Though I believe that Miller's view is incorrect, it addresses the key foundational points of my view on rights and deserves a response, which I will provide here.
Economist Robert Wenzel recently came to Paul’s defense by writing that the former Congressman is in the right because the use of his likeness is misleading. In the same post, he declares there are no natural rights, and therefore the internet should be governed differently.Miller provides a sound succinct summary of homesteading theory, sprinkled within a natural rights framework. But Miller's summary also provides the weakness in natural rights theory. Just how does one reach the conclusion that one "owns oneself," in some "natural" rights manner as Miller claims? I believe this contradicts reality. When we think of the word natural, what comes to mind is something that already exists in nature. Naturally curly hair, a natural blonde. The five definitions of natural as found at dictionary.com all seem to support this view:
1. existing in or formed by nature ( opposed to artificial ): a natural bridge.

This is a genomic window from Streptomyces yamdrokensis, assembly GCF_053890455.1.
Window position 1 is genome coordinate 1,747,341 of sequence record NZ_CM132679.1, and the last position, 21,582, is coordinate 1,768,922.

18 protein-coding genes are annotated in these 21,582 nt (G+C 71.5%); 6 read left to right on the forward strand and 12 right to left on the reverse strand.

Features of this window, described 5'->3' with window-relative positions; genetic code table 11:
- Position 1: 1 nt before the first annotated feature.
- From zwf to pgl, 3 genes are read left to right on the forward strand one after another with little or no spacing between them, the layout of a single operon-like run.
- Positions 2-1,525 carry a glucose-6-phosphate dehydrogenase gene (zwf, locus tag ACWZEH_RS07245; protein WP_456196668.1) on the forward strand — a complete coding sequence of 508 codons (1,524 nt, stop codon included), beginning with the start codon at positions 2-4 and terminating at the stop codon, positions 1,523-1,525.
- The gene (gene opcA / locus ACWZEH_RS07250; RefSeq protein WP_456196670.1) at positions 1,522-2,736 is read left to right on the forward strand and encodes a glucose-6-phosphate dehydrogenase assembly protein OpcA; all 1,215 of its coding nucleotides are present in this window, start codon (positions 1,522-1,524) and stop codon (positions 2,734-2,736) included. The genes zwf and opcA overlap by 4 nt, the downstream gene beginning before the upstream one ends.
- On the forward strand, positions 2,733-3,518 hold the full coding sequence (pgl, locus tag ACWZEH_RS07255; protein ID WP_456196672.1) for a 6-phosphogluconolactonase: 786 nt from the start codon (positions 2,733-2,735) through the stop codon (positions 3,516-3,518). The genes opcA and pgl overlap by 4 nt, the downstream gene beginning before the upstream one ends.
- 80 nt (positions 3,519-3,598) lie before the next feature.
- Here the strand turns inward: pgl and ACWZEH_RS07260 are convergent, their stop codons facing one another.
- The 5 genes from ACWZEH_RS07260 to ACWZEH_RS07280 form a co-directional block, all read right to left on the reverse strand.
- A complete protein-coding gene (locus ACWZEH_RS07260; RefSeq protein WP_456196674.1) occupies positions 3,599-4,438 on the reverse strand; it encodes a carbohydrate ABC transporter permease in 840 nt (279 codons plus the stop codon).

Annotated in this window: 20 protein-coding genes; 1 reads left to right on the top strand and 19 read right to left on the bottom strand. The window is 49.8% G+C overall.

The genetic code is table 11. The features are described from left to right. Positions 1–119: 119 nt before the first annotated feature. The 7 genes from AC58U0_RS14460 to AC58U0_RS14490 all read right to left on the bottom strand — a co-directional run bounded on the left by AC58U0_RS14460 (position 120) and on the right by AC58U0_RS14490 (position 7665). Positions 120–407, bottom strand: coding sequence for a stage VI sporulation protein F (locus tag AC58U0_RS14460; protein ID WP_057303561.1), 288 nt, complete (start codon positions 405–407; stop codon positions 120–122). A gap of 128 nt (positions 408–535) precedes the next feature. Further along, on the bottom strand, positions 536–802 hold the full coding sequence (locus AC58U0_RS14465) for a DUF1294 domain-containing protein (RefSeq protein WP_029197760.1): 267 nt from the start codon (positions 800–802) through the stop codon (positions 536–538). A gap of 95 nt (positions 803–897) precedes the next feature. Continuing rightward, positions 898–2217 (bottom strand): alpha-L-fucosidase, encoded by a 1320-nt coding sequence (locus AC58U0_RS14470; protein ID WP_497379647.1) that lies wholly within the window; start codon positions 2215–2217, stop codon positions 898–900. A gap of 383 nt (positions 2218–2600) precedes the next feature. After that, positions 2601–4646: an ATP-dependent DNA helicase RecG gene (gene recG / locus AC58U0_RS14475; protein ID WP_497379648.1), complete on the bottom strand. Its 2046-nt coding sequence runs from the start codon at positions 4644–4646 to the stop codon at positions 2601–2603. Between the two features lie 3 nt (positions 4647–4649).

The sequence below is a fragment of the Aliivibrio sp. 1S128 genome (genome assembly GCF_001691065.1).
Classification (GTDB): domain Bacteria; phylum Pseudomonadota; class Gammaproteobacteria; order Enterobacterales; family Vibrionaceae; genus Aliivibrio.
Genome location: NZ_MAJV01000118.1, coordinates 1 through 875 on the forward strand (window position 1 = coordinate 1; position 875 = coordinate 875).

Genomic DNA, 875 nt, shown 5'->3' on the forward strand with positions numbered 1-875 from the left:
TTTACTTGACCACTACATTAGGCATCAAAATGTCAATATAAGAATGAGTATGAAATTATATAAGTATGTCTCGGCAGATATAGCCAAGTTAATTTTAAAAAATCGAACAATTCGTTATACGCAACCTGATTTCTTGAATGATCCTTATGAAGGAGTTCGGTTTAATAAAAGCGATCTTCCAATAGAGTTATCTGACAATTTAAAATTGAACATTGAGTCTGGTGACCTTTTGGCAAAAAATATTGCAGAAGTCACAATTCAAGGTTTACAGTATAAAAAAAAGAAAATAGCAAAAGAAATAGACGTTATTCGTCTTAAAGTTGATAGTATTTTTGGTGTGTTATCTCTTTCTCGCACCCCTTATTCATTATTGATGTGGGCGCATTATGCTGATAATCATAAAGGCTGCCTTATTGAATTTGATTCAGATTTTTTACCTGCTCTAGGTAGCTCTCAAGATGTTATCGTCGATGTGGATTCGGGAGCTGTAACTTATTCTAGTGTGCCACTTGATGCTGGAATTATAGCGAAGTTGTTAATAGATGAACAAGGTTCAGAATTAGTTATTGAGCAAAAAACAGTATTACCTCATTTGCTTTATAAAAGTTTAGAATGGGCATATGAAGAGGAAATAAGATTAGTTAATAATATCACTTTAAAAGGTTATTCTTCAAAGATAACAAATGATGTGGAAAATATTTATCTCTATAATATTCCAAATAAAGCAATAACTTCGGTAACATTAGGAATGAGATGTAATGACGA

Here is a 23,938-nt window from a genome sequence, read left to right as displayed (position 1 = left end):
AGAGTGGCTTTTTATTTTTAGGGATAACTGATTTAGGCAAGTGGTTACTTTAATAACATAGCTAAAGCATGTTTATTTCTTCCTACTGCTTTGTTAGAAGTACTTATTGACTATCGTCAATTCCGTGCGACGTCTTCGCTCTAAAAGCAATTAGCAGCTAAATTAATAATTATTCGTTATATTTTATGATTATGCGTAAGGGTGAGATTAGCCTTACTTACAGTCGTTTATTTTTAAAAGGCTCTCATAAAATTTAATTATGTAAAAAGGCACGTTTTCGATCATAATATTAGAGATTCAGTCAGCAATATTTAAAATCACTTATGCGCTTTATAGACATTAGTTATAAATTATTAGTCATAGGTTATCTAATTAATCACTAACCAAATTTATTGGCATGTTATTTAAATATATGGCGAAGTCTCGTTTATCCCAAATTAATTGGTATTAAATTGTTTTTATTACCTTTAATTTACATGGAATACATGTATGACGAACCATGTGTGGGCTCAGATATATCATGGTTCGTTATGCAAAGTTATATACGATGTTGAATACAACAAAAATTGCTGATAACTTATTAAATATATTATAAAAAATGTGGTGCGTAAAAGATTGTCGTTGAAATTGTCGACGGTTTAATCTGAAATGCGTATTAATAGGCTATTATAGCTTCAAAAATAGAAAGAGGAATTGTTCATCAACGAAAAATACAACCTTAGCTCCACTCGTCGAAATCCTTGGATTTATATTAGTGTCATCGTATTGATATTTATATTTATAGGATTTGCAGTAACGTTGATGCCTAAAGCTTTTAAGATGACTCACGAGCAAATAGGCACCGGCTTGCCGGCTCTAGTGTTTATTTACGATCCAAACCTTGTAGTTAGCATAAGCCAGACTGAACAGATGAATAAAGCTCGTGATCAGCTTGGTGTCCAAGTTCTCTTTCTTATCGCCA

2. based on the state of things in nature; constituted by nature: Growth is a natural process.
3. of or pertaining to nature or the universe: natural beauty.
4. of, pertaining to, or occupied with the study of natural science: conducting natural experiments.
5. in a state of nature; uncultivated, as land.
Thus, I must ask, how can there be a "natural" ownership of oneself, when that "ownership" may not exist in the presence of
1. A slave owner
2. A cannibal
3. A murderer
4. A dictator, who throws people in prison
We may want to control, say, our body, but it is not a given that we will be able to do so under all conditions.
Most of us would prefer to live in a society where we are not subject to the whims of slave owners, cannibals, murderers and dictators, that is, we would prefer to live in a society where designed rights provide for much freedom, but these rights are not "natural" as evidenced by the history of slavery, even in the US, and the history of brutal dictators, even in modern times, from Mao to Hitler to Stalin. Indeed, many have been born into such states never smelling freedom.
Rights are not natural. We don't get an understanding of rights, or rights themselves, automatically. They have to be thought about and debated as to how they should be designed. Then they must be discussed, promoted and sometimes fought for so that we can live in the types of societies that we desire.
It is beyond the scope of this post to discuss why I believe a free society like that promoted by Murray Rothbard (though he used a natural rights theory to get there) is most beneficial for nearly all in a society where "rights" are designed, but I do believe the best understanding of rights comes from understanding them as designed rather than natural.